by Lou Mancinelli

This summer marks the 10th anniversary of the Al-Bustan Camp hosted at the Springside School, where each July since 2006 the campus has become a hub of international experience. The two-and-a-half week arts and education camp is designed to spread Arabic culture throughout the Philadelphia region to youths ages six through 17.

The program that began at the Morris Arboretum with 18 campers is the seed that grew the past 10 years to become Al-Bustan Seeds of Culture, a citywide initiative that brings Arabic culture to thousands of students and community members at schools and other organizations. (Al-Bustan, which means “the garden” in Arabic, also strives to promote cross-cultural understanding and respect among people of all backgrounds.)

It’s been featured on WHYY/Channel 12, hosted renowned international artists and this May was the recipient of a $50,000 Knight Foundation grant. Next fall, students at the University of Pennsylvania will have the opportunity to enroll in a Philadelphia Music Arab Ensemble course created by an Al-Bustan program. Music director Hannah Khoury won a Pew Fellowship in the Arts, (a prestigious award given to Philadelphia artists) and was also the recipient of the America-Israel Scholarship and Qattan Foundation Award. Last semester, Khoury taught a class at Swarthmore College.

Yet as interesting as the organization is, as big as it sounds and as influential as it has the potential to be, the entire operation is run out of a West Philadelphia basement in its founder’s family home.

When she founded the camp, Al-Bustan executive director Hazami Sayed felt burned out from her work designing affordable housing as a New York City architect. After close to 10 years in Manhattan, plus two years practicing in Philadelphia, where she moved with her husband and two sons in 1998 when her husband was hired to teach real estate at the University of Pennsylvania, Sayed wanted to do something different.

She started the camp in 2002, somewhat out of personal interest for her own two sons, now 16 and 12, who were raised speaking both English and Arabic. A year later, she incorporated the group to be a non-profit organization. “I wanted to find a way they could practice their language skills in a fun and engaging way with other kids,” said Sayed during a recent interview.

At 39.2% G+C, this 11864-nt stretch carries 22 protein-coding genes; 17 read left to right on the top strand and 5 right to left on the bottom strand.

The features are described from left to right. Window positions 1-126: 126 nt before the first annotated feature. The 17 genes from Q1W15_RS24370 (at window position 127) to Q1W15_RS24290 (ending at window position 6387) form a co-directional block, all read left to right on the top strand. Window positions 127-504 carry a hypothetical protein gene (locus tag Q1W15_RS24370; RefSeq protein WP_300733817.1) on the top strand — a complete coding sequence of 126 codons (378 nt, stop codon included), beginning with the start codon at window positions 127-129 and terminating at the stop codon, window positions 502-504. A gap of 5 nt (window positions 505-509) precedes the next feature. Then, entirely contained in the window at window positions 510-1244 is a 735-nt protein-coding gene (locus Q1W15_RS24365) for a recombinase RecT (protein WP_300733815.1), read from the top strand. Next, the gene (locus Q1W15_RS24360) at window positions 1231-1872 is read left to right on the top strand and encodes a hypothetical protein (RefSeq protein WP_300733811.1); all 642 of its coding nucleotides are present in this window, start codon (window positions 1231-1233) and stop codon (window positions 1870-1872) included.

After some brainstorming, research and networking, Sayed created a camp where young people are exposed to glimpses into the film, drama, traditional dance, history, science and visual art of Arabic culture.

Each year, Sayed and her staff integrate a theme amidst the everyday activities. This summer, campers will explore the arts, culture and environment of Lebanon. Past investigations include the United Arab Emirates, the Asian/Mediterranean Silk Road, the olive tree and the folktale character Juha.

Al-Bustan organizers and teachers bring children and youth together with educators, artists and professionals of different ages, ethnicities and religious faiths. This July, the work of Lebanese children and young-adults author and illustrator Nadine Touma and pop-star Sairuz will be showcased.

Past visiting artists include acclaimed Palestinian-American poet, novelist, teacher and anthologist Naomi Shihab Nye, award-winning poet, playwright and writer Nathalie Handal and winner of the best Arab-American Book Award for Children and Young Adults last year, Ibtisam Barakat.

Campers will read the books, sing the songs and perform their own renditions of traditional and modern Lebanese dances and other art-forms at the camp’s culminating celebration and performance July 28 at Springside from 6 p.m. to 8 p.m.

“One way to introduce kids to language is through the arts,” said Sayed, who was born in Lebanon to a Lebanese mother and Egyptian father. She came to America in 1983 to study economics at Stanford University. She later worked for the United Nations Development Program after earning her master’s in architecture in 1991 from Columbia University.

For the first five years of Al-Bustan’s existence, Sayed worked on a volunteer basis. She could not afford to retain camp counselors and teachers throughout the school year. But as the camp and its reputation grew, funding was found, and Sayed expanded her camp into a year-round institution.

While handling the logistics out of the basement, Sayed began to offer programs at schools and community institutions during the school year. Other programs include weekend language and arts workshops hosted at the Rotunda in University City, performances by musicians and other artists, and an Arab percussion ensemble (from which the UPENN program evolved).

“To me,” said music and dance instructor Hafez El Ali Kotain, “it’s personally very important because the main thing is to teach culture to [the] youth and other organizations.”

Born in Venezuela and raised in Syria, El Ali Kotain started to study percussion at age 16. His travels and experience led him to combine the rhythm of three types of music — the samba of Brazil, the Latino salsa and Arabic malfouf. “It’s a beautiful combination between three different cultures, three types of music and three different rhythms,” he said.

“The first year [camp] was mostly all Arabic and young kids,” said Temple University junior pre-med student Mokhtar Bdeir, a 19-year-old Jenkintown resident who has attended the camp since its inception and this year will be a paid senior camp counselor.

“How its grown shows how many people in the area are interested in Arabic culture. A lot of them have no background, just a strange curiosity. [Al-Bustan] has been getting more diversity from all kinds of economic, cultural and social backgrounds… The first year, no one ever thought we could get [internationally acclaimed Arab musician] Simon Sheehan to play in Philadelphia. But this organization is doing it.”

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